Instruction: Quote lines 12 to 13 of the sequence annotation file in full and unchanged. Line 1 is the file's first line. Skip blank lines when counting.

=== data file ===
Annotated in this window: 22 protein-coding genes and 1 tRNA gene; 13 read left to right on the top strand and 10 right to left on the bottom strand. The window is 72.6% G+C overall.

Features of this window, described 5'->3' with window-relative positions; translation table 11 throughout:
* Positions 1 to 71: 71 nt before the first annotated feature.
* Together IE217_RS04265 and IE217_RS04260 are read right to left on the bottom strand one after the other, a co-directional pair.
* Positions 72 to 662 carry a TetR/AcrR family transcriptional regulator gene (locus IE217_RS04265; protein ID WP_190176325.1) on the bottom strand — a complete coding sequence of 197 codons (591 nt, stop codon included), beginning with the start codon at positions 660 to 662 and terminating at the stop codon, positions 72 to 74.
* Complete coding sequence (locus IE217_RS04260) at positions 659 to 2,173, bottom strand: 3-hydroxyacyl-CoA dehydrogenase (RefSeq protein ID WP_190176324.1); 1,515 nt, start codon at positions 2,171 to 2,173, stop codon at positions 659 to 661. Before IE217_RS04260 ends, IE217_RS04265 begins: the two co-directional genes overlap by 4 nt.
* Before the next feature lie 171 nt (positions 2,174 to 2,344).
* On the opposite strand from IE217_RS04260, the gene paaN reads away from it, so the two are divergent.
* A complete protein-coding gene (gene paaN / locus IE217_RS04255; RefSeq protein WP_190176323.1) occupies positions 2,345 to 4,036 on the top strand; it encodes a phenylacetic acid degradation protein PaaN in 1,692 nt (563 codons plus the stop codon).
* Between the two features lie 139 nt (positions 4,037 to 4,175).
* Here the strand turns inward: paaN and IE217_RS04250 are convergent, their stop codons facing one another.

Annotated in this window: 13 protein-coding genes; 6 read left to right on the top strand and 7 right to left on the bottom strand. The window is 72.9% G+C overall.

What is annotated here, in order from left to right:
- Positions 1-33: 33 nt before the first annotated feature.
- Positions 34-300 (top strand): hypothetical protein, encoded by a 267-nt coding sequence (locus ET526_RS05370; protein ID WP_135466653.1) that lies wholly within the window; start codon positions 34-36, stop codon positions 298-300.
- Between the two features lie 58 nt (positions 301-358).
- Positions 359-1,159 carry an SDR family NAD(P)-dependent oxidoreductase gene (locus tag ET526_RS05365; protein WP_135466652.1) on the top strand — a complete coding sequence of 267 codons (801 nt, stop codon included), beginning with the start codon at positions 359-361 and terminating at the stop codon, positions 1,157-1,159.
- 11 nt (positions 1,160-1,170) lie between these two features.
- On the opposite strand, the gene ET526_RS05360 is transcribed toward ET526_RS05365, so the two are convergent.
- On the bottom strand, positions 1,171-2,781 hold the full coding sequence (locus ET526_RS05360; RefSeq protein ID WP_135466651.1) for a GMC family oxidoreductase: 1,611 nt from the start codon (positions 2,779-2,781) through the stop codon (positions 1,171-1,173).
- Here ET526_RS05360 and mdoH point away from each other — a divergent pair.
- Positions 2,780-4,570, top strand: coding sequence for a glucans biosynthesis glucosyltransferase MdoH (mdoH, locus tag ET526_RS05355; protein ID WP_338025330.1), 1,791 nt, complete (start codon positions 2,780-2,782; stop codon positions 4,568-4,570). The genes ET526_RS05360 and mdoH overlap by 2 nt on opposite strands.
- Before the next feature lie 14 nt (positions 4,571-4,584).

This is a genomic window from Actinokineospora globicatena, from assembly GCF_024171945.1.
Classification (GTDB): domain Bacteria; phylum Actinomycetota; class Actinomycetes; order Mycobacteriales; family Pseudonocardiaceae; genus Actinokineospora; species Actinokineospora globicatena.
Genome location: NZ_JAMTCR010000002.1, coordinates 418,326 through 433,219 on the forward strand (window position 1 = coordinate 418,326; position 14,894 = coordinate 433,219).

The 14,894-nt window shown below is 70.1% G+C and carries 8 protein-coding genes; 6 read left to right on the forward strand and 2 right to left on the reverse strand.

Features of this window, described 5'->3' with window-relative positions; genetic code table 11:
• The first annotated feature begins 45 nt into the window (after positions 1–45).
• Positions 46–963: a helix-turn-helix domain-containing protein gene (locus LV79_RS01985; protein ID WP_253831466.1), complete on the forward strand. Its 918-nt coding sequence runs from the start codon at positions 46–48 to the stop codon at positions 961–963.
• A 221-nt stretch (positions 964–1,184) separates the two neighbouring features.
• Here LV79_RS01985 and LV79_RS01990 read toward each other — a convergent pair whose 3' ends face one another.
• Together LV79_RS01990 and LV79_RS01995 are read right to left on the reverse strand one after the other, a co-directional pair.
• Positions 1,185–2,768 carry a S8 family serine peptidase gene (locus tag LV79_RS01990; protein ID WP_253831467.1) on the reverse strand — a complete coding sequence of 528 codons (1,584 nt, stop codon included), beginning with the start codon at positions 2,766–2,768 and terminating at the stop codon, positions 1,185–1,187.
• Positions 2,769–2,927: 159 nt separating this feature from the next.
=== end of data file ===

Annotated in this window: 13 protein-coding genes; 6 read left to right on the top strand and 7 right to left on the bottom strand. The window is 72.9% G+C overall.

What is annotated here, in order from left to right: